Category Archives: Inspiration

Moms on Poetry: Tricks

Moms on Poetry has reprinted a poem from my first collection Doll God.

Thrilled to be in good company. One of the other poems is by Karen Paul Holmes from her book No Such Thing as Distance.  I reviewed that book for Pleiades. You can find more about it here.

Here is the poem up at Moms on Poetry:

Tricks by Luanne Castle

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Chewy.com called my girl Kana “furdorable” on Twitter the other day!

Are they right?

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Debris and Its Inspiration at The Ekphrastic Review

The Ekphrastic Review has reprinted another poem from my first collection Doll God. As I mentioned last week, the journal is a very unique literary magazine. The emphasis is on publishing writing that responds to visual art. Thus the name of the journal. Check out this article for explanation: Ekphrasis

Thank you to editor Lorette C. Luzajic for choosing my poem “Debris.” There is a strong connection between the poem and my mother-in-law’s art.

 

Here is the poem up at The Ekphrastic Review:

Debris by Luanne Castle

The photo above is the cover of the book that is a story of The Birdland jazz club illustrated by my mother-in-law’s Birdland murals. That is where my photos on the journal site originate from–not the actual murals themselves.

That wraps up a full week of five poem publications. I hope you’ve enjoyed them and aren’t jumping out of your tree to get away from my postings.  Closing comments, but you are more than welcome to post at the site. Thank you!

I’ll leave you with the cutie pie Perry.

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Eurydice: A Poem at Open: A Journal of Arts and Letters (3 of 3)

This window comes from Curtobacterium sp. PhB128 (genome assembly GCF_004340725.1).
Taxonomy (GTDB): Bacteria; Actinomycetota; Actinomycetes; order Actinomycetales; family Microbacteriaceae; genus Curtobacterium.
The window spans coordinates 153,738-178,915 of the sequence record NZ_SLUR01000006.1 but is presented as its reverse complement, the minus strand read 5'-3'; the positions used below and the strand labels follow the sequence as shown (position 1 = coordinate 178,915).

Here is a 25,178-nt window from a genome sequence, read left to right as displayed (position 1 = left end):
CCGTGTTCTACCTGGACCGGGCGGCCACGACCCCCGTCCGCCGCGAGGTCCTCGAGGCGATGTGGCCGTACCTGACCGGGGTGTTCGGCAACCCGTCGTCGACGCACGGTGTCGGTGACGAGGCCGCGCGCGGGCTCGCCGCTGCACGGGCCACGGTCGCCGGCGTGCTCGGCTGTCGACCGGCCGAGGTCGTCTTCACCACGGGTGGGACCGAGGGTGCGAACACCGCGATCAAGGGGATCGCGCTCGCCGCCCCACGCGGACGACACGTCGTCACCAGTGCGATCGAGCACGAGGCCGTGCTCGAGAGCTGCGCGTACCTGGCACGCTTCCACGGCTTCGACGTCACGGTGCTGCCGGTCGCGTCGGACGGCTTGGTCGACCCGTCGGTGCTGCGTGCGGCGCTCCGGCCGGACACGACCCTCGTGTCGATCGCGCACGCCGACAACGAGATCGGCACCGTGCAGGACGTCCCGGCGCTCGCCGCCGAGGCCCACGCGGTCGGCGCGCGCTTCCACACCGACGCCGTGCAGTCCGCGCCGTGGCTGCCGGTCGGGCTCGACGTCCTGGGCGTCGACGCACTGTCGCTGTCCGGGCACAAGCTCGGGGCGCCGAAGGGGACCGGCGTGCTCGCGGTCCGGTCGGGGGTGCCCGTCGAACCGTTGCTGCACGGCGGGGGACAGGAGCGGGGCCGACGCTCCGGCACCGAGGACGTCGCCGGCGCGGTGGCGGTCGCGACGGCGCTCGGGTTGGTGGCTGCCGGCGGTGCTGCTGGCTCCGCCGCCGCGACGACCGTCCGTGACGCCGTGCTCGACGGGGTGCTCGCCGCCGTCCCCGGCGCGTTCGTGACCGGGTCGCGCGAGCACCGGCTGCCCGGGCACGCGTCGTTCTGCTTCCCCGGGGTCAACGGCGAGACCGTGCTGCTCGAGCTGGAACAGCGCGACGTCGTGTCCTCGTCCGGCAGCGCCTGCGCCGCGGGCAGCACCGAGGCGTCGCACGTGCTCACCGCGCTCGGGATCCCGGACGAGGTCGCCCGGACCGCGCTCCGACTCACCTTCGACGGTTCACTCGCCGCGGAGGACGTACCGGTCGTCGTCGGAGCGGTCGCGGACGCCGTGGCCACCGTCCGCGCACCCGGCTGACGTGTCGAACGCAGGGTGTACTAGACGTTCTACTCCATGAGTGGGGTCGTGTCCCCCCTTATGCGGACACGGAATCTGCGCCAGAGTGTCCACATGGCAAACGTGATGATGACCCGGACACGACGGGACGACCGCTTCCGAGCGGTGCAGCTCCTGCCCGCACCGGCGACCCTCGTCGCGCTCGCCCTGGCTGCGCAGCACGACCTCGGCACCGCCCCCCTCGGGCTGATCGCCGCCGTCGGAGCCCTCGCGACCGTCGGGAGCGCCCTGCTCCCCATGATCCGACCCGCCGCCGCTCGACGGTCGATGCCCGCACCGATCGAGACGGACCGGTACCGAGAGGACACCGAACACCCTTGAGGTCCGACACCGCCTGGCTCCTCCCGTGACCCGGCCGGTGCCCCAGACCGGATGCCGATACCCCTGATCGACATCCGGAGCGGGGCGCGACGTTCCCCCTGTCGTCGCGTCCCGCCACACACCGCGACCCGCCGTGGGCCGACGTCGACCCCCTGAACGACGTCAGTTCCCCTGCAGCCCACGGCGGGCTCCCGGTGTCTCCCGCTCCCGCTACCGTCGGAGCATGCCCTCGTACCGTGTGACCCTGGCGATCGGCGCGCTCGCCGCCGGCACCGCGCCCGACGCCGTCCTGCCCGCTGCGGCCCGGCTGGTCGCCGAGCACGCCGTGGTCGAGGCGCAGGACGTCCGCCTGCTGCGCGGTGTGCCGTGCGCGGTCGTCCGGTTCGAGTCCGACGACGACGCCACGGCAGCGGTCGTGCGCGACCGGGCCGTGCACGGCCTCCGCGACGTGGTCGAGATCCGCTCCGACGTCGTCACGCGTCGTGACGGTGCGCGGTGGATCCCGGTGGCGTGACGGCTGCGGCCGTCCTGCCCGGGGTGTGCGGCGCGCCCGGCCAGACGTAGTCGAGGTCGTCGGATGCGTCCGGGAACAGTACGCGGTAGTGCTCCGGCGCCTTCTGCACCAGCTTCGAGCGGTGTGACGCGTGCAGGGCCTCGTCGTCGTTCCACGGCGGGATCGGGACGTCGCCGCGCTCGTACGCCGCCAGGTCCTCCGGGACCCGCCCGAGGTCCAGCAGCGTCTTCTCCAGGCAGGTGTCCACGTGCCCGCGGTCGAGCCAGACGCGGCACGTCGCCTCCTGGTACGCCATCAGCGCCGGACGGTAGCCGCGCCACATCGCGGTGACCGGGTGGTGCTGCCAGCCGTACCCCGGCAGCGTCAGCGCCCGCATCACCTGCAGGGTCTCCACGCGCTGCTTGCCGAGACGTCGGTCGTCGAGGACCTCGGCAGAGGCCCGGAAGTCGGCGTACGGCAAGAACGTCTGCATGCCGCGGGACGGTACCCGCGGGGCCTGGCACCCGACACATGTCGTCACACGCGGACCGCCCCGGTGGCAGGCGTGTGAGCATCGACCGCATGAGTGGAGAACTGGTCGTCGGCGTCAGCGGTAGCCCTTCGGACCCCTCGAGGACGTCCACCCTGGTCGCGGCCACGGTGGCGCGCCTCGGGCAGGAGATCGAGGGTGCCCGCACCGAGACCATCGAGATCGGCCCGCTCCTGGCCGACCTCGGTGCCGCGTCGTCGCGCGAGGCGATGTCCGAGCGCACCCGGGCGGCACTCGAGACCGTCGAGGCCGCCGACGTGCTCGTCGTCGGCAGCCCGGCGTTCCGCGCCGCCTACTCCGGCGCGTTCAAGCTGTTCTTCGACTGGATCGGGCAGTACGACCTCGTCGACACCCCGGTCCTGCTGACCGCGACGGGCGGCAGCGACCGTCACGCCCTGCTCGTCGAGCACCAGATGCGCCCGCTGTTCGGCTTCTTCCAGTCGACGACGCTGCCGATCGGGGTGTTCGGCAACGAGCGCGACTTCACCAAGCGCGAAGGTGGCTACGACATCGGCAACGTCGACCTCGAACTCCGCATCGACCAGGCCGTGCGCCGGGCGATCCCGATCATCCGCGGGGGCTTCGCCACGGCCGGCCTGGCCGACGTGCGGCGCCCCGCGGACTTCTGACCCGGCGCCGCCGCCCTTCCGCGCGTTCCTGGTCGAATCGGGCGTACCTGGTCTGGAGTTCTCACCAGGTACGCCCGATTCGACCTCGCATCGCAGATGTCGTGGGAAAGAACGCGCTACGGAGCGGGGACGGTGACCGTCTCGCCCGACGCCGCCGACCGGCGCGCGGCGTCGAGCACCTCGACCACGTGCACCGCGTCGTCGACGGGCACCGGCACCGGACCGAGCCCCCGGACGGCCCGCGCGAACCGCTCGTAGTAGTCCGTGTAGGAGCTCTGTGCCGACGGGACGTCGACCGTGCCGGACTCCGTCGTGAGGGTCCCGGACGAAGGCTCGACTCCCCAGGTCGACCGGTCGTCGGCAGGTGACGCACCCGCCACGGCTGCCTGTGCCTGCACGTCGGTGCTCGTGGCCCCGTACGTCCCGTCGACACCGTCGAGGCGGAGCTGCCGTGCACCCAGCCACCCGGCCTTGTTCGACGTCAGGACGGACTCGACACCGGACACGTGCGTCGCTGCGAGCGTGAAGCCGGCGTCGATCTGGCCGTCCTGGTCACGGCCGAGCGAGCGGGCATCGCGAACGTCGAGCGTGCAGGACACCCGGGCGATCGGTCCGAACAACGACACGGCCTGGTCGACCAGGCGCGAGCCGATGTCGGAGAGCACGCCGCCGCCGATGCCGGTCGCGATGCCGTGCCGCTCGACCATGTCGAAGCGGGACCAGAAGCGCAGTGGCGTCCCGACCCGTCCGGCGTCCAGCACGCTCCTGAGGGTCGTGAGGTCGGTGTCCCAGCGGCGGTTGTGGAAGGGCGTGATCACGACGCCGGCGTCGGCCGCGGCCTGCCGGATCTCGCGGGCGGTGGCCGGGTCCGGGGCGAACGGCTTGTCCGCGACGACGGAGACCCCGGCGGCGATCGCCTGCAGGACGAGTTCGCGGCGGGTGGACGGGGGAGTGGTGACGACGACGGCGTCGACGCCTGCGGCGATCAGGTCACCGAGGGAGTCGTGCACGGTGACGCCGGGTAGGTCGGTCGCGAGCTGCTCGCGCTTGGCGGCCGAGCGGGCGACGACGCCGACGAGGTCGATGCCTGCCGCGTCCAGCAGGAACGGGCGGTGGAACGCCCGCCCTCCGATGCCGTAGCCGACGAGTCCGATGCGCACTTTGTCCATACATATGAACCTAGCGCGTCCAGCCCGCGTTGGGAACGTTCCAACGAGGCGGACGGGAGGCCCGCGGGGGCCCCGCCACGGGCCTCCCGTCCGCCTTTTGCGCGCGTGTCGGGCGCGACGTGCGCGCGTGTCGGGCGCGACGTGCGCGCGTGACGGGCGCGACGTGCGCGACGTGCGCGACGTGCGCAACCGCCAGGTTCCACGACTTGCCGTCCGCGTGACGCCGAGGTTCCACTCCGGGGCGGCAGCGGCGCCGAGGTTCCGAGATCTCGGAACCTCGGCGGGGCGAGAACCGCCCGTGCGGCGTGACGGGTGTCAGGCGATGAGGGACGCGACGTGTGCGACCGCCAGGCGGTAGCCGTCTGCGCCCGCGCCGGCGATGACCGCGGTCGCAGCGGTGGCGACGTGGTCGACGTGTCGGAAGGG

For the third day in a row, I have a poem published in the truly gorgeous journal Open: A Journal of Arts and Letters. Monday, they posted Imagine This Portrait. Yesterday it was Waterland.

Today is Eurydice. Check it out. It only took me five+ years to write it. This simple lil poem. Hmm. All I can tell you is that it was a hard one for me.

Eurydice

On a related topic. Hahaha, only if all topics relate to cats. Anyway, on a related topic, here is my Tiger Queenie Princess Mimi. I am starting a new hashtag that I want to try to use pretty often because I think it suits me and probably many other people: #poetswithcats

Some of you know, I am trying to reach a publication goal I set for myself for 2019.  With 7 journals already publishing my poems and a prose piece in the process, I feel that I am halfway through my goal. BUT THEN WE ARE ALMOST HALFWAY THROUGH THE YEAR. No pressure.

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My Favorite and Weirdest Poem at Open: A Journal of Arts and Letters

I have a poem published today in the gorgeous journal Open: A Journal of Arts and Letters. Yesterday, they posted “Imagine This Portrait.” Tomorrow, they will publish a 3rd poem. But today is one of my favorite and weirdest poems of all.

Waterland

This is the photo that inspired the poem.

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Poem and Its Inspiration at The Ekphrastic Review

The Ekphrastic Review is a very unique literary magazine. The emphasis is on publishing writing that responds to visual art. Thus the name of the journal. Check out this article for explanation: Ekphrasis